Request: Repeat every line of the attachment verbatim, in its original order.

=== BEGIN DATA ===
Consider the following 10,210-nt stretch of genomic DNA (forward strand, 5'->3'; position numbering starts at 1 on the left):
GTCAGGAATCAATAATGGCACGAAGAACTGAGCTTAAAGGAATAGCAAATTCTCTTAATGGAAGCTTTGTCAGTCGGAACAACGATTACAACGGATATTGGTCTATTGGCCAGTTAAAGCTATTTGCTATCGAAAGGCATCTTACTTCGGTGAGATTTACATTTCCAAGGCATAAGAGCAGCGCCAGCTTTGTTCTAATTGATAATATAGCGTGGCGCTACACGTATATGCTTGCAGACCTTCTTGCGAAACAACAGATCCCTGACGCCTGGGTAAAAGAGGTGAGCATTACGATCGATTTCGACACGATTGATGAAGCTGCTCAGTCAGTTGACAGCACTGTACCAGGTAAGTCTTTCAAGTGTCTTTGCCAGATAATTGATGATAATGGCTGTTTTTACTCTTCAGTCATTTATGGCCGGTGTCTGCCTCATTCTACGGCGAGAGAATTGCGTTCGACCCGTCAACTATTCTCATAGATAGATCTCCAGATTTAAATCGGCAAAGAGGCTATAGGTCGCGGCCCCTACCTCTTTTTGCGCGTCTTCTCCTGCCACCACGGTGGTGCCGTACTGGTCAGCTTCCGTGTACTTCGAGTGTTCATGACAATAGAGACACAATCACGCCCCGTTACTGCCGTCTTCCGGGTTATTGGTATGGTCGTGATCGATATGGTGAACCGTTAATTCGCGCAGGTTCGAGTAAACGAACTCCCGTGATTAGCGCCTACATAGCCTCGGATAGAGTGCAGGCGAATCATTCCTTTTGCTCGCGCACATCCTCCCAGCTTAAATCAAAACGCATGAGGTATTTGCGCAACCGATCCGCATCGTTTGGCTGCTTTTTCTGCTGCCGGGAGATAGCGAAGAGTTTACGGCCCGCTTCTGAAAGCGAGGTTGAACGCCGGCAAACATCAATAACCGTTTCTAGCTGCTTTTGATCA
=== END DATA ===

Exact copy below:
Consider the following 10,210-nt stretch of genomic DNA (forward strand, 5'->3'; position numbering starts at 1 on the left):
GTCAGGAATCAATAATGGCACGAAGAACTGAGCTTAAAGGAATAGCAAATTCTCTTAATGGAAGCTTTGTCAGTCGGAACAACGATTACAACGGATATTGGTCTATTGGCCAGTTAAAGCTATTTGCTATCGAAAGGCATCTTACTTCGGTGAGATTTACATTTCCAAGGCATAAGAGCAGCGCCAGCTTTGTTCTAATTGATAATATAGCGTGGCGCTACACGTATATGCTTGCAGACCTTCTTGCGAAACAACAGATCCCTGACGCCTGGGTAAAAGAGGTGAGCATTACGATCGATTTCGACACGATTGATGAAGCTGCTCAGTCAGTTGACAGCACTGTACCAGGTAAGTCTTTCAAGTGTCTTTGCCAGATAATTGATGATAATGGCTGTTTTTACTCTTCAGTCATTTATGGCCGGTGTCTGCCTCATTCTACGGCGAGAGAATTGCGTTCGACCCGTCAACTATTCTCATAGATAGATCTCCAGATTTAAATCGGCAAAGAGGCTATAGGTCGCGGCCCCTACCTCTTTTTGCGCGTCTTCTCCTGCCACCACGGTGGTGCCGTACTGGTCAGCTTCCGTGTACTTCGAGTGTTCATGACAATAGAGACACAATCACGCCCCGTTACTGCCGTCTTCCGGGTTATTGGTATGGTCGTGATCGATATGGTGAACCGTTAATTCGCGCAGGTTCGAGTAAACGAACTCCCGTGATTAGCGCCTACATAGCCTCGGATAGAGTGCAGGCGAATCATTCCTTTTGCTCGCGCACATCCTCCCAGCTTAAATCAAAACGCATGAGGTATTTGCGCAACCGATCCGCATCGTTTGGCTGCTTTTTCTGCTGCCGGGAGATAGCGAAGAGTTTACGGCCCGCTTCTGAAAGCGAGGTTGAACGCCGGCAAACATCAATAACCGTTTCTAGCTGCTTTTGATCA